Immunology and Illness Experience

in The Age of Immunology

Published by University of Chicago Press

Published in print January 2003 | ISBN: 9780226568126
Published online March 2013 | e-ISBN: 9780226568140 | DOI:
Immunology and Illness Experience

Show Summary Details


Bringing powerful metaphors to consciousness is a primary means by which one resists undesirable and stigmatizing transformations of identity, even if that same self-consciousness functions elsewhere to inhibit transformations that may have beneficial outcomes. Rationality is, then, both a guardian against the unpredictable outcomes of dissociative behavior and the very thing that inhibits human change. The unselfconscious embodiment of modes of behavior (and of the metaphorical structures that socially convey meaning in local settings) is not in every instance to be criticized either for its inapplicability to local living, or for its damaging outcomes when metaphors exert real power over human intercourse. In fact, having such paradigmatic constructs available is so much a fundamental part of human relations as to make the idea of culture unthinkable without them.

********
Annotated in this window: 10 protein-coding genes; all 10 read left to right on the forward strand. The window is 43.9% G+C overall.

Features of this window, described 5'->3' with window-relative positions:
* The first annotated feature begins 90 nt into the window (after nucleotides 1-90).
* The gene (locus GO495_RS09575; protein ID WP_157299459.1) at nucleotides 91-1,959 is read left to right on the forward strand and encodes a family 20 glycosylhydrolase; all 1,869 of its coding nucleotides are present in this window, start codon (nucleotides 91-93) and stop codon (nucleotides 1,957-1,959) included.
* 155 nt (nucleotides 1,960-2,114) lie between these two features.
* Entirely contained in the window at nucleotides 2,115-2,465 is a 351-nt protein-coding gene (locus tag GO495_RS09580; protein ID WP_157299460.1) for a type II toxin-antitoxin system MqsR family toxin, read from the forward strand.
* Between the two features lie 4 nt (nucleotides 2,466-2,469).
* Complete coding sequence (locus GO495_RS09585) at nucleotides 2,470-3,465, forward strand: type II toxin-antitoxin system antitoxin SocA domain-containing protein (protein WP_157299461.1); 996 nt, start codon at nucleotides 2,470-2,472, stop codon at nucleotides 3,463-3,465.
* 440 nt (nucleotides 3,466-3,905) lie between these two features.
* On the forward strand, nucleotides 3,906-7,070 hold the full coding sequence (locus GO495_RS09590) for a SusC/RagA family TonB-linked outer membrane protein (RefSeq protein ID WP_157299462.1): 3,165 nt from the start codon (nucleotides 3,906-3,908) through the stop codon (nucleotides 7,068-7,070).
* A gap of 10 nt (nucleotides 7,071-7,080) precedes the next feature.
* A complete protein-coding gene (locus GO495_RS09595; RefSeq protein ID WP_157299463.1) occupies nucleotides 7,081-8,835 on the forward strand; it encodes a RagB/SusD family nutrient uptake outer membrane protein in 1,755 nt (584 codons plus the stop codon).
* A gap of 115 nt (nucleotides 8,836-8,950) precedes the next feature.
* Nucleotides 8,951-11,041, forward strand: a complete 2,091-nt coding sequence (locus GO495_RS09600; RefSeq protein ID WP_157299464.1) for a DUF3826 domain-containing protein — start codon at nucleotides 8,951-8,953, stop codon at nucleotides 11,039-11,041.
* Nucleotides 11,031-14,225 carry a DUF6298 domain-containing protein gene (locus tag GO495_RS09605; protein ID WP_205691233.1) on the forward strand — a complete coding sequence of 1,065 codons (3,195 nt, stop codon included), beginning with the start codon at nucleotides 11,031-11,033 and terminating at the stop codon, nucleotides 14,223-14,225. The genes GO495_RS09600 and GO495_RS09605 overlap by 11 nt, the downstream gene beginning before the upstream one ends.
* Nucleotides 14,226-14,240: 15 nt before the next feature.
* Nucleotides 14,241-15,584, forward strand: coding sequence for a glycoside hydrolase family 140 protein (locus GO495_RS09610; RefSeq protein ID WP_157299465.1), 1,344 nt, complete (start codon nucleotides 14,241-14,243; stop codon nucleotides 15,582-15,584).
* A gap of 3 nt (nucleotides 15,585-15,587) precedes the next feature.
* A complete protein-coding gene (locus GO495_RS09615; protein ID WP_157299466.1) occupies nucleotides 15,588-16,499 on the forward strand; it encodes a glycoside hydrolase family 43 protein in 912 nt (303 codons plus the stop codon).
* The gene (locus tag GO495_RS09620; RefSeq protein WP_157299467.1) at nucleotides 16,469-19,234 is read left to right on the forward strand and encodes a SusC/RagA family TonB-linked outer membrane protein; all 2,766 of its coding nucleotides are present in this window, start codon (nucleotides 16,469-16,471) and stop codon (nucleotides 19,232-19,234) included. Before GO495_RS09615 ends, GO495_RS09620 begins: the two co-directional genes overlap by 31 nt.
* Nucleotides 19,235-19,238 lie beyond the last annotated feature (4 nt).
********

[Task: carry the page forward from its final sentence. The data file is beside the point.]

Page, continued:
Keywords: consciousness; dissociative behavior; human relations; unselfconsciousness; consciousness

Chapter.  11541 words.  Illustrated.

Subjects: Social and Cultural Anthropology

Full text: subscription required

How to subscribe Recommend to my Librarian

Users without a subscription are not able to see the full content. Please, subscribe or login to access all content.